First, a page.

Take a Seat on the Climate Beat


Cara Buckley and her team at the New York Times have decided to focus on the optimistic side of climate change. They’ve found people acting out on their own to create individual, yet replicable acts that have saved their own unique communities and ecosystems. Verda and Jon have been inspired by this message, and in this episode get the opportunity to talk with Cara about this work and how it can save our planet.


Discover more shows from SURROUND at surroundpodcasts.com.

This episode was produced by Rob Schulte.

Break Some Dishes is presented by Davies Office.


This transcript was partially generated from an automated service, in some cases it may have errors. 

Verda: [00:00:00] Welcome to break some dishes,

Jon: defying the rules to inspire design.

Verda: I’m Verda Alexander.

Jon: And I’m Jon Strasner.

Verda: Jon, so we’re fully immersed in 2024 here.

Jon: Yeah.

Verda: We’ve got a couple episodes under our belt, or maybe just one so far.

Jon: Just one.

Verda: That hopefully our most devoted listeners have already listened to, and we’ve got another exciting episode today.

Jon: Speaking of devoted. So, you know, I’m a huge New York Times fan. I read it all the time. And I don’t know if very many people have like their favorite New York Times reporter, but I do. Right. Um, we’re going to be talking today with. Cara Buckley, who’s the climate beat reporter for the New York times. And I started reading her articles like a year ago and just really, I loved the stories.

I love her optimism. I, I felt like Cara was committed to finding really unique individuals who were making change. And so. I literally hunted her down and pestered her and, you know, until she finally agreed to sit down and chat with us because she is super busy, but I’m really excited to be able to have an episode completely dedicated to talking to Kara Buckley and some of her body of work, which I just think is really inspiring.

And I hope, I hope our designers, I hope our design friends can find inspiration in these stories as well.

Verda: I was just about to mention design in our pre call with Kara. She was a little skeptical about us bringing it back to design. And I don’t know, let the, let the listener be the [00:02:00] judge and would love to hear, hear back what you guys all think, but I feel like everything is by design and even Kara herself is, is by design creating optimism and hope in the world, right?

Jon: Yeah.

Verda: She’s a great example of a miscreant trailblazer and outlaw.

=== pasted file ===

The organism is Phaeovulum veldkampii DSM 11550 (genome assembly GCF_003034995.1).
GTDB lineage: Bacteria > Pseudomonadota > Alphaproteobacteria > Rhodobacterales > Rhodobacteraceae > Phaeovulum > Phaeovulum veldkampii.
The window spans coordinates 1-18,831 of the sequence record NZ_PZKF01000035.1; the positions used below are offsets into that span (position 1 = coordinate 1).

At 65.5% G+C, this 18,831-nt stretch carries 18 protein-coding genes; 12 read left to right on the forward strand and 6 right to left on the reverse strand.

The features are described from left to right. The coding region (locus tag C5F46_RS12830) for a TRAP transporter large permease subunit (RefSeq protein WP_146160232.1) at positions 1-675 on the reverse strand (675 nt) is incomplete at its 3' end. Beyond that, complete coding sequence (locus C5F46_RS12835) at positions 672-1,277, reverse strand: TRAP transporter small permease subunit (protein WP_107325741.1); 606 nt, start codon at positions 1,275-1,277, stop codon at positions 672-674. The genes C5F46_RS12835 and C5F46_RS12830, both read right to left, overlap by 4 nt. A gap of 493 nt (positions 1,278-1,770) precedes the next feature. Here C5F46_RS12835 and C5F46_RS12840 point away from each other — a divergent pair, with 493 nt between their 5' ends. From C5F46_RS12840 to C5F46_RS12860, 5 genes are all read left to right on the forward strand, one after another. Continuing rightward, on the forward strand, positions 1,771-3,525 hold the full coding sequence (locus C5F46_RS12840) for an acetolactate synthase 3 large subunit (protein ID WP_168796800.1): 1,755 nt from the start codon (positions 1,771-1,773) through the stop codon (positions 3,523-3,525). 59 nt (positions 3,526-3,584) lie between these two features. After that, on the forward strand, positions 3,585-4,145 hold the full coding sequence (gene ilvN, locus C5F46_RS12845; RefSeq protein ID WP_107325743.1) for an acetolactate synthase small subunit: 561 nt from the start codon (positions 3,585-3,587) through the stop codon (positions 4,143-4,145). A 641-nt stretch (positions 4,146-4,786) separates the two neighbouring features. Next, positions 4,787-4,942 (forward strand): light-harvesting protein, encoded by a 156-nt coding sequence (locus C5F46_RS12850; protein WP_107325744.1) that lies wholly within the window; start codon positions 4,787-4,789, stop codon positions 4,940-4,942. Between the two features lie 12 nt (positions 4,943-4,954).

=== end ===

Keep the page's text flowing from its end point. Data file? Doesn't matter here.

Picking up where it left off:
Jon: She’s certainly designing a narrative. Right now, and it’s a narrative that I think we could all benefit from, from reading and listening to

Verda: all right, well, let’s have a listen.

Cara: I am looking to find people who are working towards climate solutions. And there is a big and necessary discussion in the climate space about how much or how little a person should feel like they can do. You know, there obviously needs to be broad sweeping systemic changes in order to avert worsening environmental disasters all over the world.

But my focus is on people who are really having an impact in ways that can be replicated. Around their community, the country, etc. And so I, like you said, I really sort of focus on people who are, in what we often say at the Times, in ways big and small, just really working towards fixing things. It could be somebody who fought their homeowners association for the right to plant native plants in their garden, which helps pollinators and, you know, which we need.

desperately. It could be somebody like Domingo Morales, who I profiled, who is trying to bring or is bringing composting to public housing in New York City. I think these are stories we really need. Um, we need to cover the scary parts of the climate crisis. We need to hold people accountable who are not working to reverse course.

Um, but we [00:04:00] also need to look at it. You know, sort of these bright spots in a dark story. And so that’s really the focus of of my beat.

Jon: You definitely find a silver lining in so much of this conversation. And that’s one of the things that I think we really appreciate.

Verda: If we just keep focusing on The three point whatever degrees or all of this negative stuff.

We’re going to just, we’re going to lose people. We’re not going to be able to bring people along if there isn’t hope. And so I think that’s a huge part of it. Right, Jon?

Jon: Yeah, I think so. And cause I think our journey has evolved, you know, since we started podcasting, we were both sort of individually.

Vested in this conversation and kind of doing our own thing. And we got together and, and began this podcast. And I would even say that during the course of the podcast, we’ve changed and the way we look at things have changed. And I’m really curious, Cara, if you. Could look back at sort of where you were when you began this journey and where you are today and how you’ve evolved.

Cara: I was obsessed with what was going on with the climate like for years before I joined the climate team. I mean, I would be the Debbie Downer. at the dinner party, who if someone was saying, Oh, it’s a really nice day outside. It’s 70 degrees. I’m saying it shouldn’t be 70 in New York in December, for God’s sakes.

Um, every bit of plastic I would see would pain me. I would walk into supermarkets being like, this is all ending up in the landfill. And that was sort of not the least of the problems. Of course, you know, massive extinctions. People You know, no longer able to grow food on their land, people being forced to migrate because, you know, they can’t survive due to climate change where, you know, their historic homes are.